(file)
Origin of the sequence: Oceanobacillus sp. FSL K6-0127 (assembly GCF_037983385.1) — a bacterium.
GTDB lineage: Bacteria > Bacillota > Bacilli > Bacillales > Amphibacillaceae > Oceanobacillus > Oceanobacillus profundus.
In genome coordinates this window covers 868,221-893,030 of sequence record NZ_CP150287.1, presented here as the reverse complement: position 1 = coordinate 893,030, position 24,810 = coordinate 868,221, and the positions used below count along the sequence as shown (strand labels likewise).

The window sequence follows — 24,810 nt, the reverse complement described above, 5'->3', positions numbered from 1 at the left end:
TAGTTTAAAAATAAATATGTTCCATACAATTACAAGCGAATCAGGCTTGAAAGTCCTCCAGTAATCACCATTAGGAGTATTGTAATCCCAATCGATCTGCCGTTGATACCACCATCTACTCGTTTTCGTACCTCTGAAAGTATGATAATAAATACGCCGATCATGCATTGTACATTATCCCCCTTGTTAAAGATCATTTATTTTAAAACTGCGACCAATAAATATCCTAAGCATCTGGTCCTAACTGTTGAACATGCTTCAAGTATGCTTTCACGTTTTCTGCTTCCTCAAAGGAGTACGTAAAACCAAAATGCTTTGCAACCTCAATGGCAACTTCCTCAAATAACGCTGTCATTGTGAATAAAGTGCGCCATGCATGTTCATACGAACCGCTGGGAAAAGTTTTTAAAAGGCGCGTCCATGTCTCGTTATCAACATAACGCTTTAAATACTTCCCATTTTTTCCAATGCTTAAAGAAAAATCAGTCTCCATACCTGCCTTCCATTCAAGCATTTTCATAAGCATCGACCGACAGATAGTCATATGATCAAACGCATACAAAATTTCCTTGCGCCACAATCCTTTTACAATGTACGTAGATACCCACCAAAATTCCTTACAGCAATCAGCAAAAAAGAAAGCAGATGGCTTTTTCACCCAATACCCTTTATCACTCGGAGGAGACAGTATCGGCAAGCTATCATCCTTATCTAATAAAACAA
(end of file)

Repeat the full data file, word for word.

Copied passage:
Origin of the sequence: Oceanobacillus sp. FSL K6-0127 (assembly GCF_037983385.1) — a bacterium.
GTDB lineage: Bacteria > Bacillota > Bacilli > Bacillales > Amphibacillaceae > Oceanobacillus > Oceanobacillus profundus.
In genome coordinates this window covers 868,221-893,030 of sequence record NZ_CP150287.1, presented here as the reverse complement: position 1 = coordinate 893,030, position 24,810 = coordinate 868,221, and the positions used below count along the sequence as shown (strand labels likewise).

The window sequence follows — 24,810 nt, the reverse complement described above, 5'->3', positions numbered from 1 at the left end:
TAGTTTAAAAATAAATATGTTCCATACAATTACAAGCGAATCAGGCTTGAAAGTCCTCCAGTAATCACCATTAGGAGTATTGTAATCCCAATCGATCTGCCGTTGATACCACCATCTACTCGTTTTCGTACCTCTGAAAGTATGATAATAAATACGCCGATCATGCATTGTACATTATCCCCCTTGTTAAAGATCATTTATTTTAAAACTGCGACCAATAAATATCCTAAGCATCTGGTCCTAACTGTTGAACATGCTTCAAGTATGCTTTCACGTTTTCTGCTTCCTCAAAGGAGTACGTAAAACCAAAATGCTTTGCAACCTCAATGGCAACTTCCTCAAATAACGCTGTCATTGTGAATAAAGTGCGCCATGCATGTTCATACGAACCGCTGGGAAAAGTTTTTAAAAGGCGCGTCCATGTCTCGTTATCAACATAACGCTTTAAATACTTCCCATTTTTTCCAATGCTTAAAGAAAAATCAGTCTCCATACCTGCCTTCCATTCAAGCATTTTCATAAGCATCGACCGACAGATAGTCATATGATCAAACGCATACAAAATTTCCTTGCGCCACAATCCTTTTACAATGTACGTAGATACCCACCAAAATTCCTTACAGCAATCAGCAAAAAAGAAAGCAGATGGCTTTTTCACCCAATACCCTTTATCACTCGGAGGAGACAGTATCGGCAAGCTATCATCCTTATCTAATAAAACAA